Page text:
ESPANOLA ― Northern New Mexico College has been awarded a National Institutes of Health grant in partnership with University of Texas-El Paso (UTEP) to offer students biomedical research opportunities in the field of neurophysiology — the study of how the nervous system functions.
The funding will allow for laboratory training, mentoring and professional development, as well as housing and travel to study with fellow students and faculty at UTEP.
Students will learn core concepts using hands-on techniques in a rich science environment, and gain the critical thinking and scientific reasoning skills required to solve advanced problems and prepare for independent research projects.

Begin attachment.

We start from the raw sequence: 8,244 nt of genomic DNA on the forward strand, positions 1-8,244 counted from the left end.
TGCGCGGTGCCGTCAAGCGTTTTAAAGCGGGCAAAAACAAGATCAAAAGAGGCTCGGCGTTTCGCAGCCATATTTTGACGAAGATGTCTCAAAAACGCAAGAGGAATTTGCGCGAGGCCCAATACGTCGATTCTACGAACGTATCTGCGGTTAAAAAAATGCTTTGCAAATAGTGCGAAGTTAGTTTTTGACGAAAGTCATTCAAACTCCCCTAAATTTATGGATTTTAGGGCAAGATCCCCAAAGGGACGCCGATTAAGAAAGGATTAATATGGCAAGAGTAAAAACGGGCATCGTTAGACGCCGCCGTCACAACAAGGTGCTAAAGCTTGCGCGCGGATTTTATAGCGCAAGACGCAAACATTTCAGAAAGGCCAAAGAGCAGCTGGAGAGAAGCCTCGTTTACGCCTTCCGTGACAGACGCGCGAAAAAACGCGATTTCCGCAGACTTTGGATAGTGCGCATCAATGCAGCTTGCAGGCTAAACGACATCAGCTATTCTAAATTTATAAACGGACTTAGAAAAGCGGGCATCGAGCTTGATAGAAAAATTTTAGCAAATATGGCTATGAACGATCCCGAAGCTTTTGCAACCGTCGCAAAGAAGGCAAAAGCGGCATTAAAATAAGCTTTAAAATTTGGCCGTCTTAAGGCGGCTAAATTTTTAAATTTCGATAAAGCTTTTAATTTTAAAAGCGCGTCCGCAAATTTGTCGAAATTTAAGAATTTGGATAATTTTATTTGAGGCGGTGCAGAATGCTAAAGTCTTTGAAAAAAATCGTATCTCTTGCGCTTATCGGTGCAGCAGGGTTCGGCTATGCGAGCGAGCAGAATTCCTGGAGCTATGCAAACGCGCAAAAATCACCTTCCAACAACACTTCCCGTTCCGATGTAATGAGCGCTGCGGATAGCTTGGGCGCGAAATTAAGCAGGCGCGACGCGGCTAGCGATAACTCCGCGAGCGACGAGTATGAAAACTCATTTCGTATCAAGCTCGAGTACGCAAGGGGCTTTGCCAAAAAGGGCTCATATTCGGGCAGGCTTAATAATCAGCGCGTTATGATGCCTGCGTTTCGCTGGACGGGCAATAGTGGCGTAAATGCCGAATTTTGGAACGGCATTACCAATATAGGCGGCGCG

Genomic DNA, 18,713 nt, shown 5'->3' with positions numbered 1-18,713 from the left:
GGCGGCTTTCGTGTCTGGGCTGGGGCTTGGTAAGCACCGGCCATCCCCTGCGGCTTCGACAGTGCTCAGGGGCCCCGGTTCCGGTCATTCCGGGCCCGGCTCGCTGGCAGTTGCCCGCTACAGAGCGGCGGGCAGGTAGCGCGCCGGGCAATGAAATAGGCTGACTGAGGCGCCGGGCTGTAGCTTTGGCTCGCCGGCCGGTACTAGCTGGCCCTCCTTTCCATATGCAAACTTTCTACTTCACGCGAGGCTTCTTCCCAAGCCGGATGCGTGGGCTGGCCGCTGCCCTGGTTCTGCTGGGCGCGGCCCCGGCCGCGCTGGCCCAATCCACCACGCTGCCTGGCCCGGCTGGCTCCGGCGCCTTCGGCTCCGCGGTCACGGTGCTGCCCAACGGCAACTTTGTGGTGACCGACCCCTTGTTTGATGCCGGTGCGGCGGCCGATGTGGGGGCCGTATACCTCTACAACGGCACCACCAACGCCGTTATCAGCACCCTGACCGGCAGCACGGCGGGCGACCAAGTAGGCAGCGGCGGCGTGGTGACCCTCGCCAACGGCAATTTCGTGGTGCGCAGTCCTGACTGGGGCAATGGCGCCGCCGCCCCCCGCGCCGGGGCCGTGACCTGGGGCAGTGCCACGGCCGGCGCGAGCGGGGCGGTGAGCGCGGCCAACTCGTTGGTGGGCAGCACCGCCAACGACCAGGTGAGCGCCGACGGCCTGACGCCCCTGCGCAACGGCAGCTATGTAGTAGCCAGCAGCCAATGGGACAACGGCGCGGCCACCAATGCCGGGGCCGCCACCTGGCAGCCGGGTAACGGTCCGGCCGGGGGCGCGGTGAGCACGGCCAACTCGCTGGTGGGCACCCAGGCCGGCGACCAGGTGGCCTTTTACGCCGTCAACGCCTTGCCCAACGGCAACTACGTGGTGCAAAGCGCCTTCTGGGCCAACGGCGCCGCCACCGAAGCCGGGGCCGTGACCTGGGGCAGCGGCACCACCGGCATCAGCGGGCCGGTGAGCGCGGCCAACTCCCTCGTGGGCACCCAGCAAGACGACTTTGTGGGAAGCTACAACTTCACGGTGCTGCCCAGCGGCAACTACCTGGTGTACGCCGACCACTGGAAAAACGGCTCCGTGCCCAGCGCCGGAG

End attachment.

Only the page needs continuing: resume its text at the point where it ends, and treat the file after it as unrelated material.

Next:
“Northern faculty are doing a phenomenal job introducing undergraduate students to research,” Dr. Ulises Ricoy, Northern Biology Faulty and director for the grant said. “This project will now allow our students to work closely with their counterparts in UTEP, exposing them to graduate school opportunities.”
Ricoy will be joined by Northern Mathematics Chair, Dr. David Torres and Dr. Eddie Castaneda of UTEP to teach the course.
Last year Northern received support from the Grass Foundation to acquire the simple virtual software tutorial and basic equipment, Neurons in Action and Backyard Brains.
The NIH BUILD award further expands on students’ ability to study and explore the inner workings of the brain and nervous system.